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Pyongyang Diaries (1997)


Shortly after the death of the country’s leader Kim Il Sung, and again on a return trip two years later in 1996, filmmaker Solrun Hoaas embarked on a personal journey to the Democratic People’s Republic of Korea (the DPRK or North Korea) to discover what life is like inside the closed society. The film looks behind the propaganda, the public monuments, the cult of personality of Kim Il Sung and his successor and son Kim Jong Il to tease out the contradictions and complexities between life as it is presented in the media and life as it is lived by its people.

Curator’s notes

In Pyongyang Diaries, Solrun Hoaas uses a diary-like voice-over as a narrative device to reflect on the gap between what she was able to film – the public face of North Korea – and what she could not show or access. In this way, she looks behind the exterior of conformity and cohesion that is that public face – showing the small details and specific situations. She often narrates events which she could not capture on camera and her observations about the country become as much about what is concealed as much as what is permitted to be revealed. Her diary narrative also works to link Hoaas’s two journeys to the DPRK in 1994 – three months after the death of Kim Il Sung – and again in 1996 – in the infancy of Kim’s son and de facto successor Kim Jong Il’s reign. Just before Haas returned to the DPRK, widespread floods devastated large parts of North Korea and millions of people were displaced and driven to starvation.

Diplomatically isolated from the West (and from the United States especially), life inside the DPRK remains a mystery to most outsiders. Hoaas ventured into the heavily fortified Demilitarized Zone which demarcates North from South (clip three) – described by former US(United States) President Bill Clinton as ‘one of the scariest places on earth’ – with the intention of presenting a human face to the dispute between the two Koreas. Her interview with one of the North Korean soldiers working in the Demilitarized Zone reveals that he, just like many other North Koreans that Hoaas meets on her journey, is curious about his so-called ‘enemy’.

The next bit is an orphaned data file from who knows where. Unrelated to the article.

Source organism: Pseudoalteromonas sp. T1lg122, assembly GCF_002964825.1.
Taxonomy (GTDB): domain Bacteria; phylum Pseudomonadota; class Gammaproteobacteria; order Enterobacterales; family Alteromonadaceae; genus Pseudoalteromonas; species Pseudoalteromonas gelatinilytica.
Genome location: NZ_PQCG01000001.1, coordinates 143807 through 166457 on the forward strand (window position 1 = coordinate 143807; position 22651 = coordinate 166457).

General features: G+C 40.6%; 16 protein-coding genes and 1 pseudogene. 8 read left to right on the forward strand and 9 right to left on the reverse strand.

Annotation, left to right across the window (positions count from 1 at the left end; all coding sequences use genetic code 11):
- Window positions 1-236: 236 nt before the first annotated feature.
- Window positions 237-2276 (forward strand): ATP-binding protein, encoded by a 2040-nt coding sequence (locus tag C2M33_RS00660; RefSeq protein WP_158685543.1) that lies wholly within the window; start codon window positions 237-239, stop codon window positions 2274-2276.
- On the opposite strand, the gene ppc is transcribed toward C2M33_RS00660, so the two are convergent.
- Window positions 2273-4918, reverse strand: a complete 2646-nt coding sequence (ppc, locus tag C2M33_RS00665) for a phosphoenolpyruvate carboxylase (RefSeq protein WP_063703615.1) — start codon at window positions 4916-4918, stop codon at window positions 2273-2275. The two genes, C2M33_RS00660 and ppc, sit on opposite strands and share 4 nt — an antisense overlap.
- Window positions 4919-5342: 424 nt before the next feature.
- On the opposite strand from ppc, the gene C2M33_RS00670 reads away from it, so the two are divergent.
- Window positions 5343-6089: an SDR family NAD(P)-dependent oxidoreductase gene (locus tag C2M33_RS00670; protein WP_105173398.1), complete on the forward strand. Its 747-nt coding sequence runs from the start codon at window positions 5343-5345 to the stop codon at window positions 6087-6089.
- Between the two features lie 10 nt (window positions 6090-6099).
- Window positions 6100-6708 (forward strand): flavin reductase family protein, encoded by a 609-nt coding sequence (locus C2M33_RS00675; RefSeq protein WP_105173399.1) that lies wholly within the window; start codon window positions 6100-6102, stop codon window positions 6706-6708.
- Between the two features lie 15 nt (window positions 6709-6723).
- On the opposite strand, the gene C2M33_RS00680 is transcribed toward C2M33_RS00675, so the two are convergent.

Hoaas is familiar with the region, having spent her teenage years in Japan and having made several films within that country. Editor Anne Carter’s (The Jammed (2007)) gentle pacing of the film adds to its emotional resonance. While the emblems of power and propaganda remain a strong influence on the people within North Korea, Pyongyang Diaries illustrates that the North Koreans are not the mass of uncritical followers of Kim Il Sung’s dictatorial leadership as portrayed by Western media, they are far more complex. Hoaas’s subtle and layered film strips away some of the façade and while we only see glimpses of what lies behind the cult of personality that Kim Jong Il built up around him and the fierce belief in the party line, it is enough to make this documentary an important one about Australia’s Asian neighbour.

Pyongyang Diaries had no local television presale, which may have contributed to the unconventional running time (68 minutes) and Hoaas’s expressive and personal diary-style narration. Eventually the ABC bought the film (after it had sold internationally) and it screened in 1998 in its entire 68 minutes. It was shot on Hi-8 video camera and completed on Digital Betacam, which was then transferred to 16mm for screening at the Berlin International Film Festival.

Solrun Hoaas directed, wrote and coproduced the feature film Aya (1990). She also directed and coproduced the documentaries Green Tea and Cherry Ripe (1989) and Rushing to Sunshine (2001), filmed in South Korea as a follow-up to Pyongyang Diaries.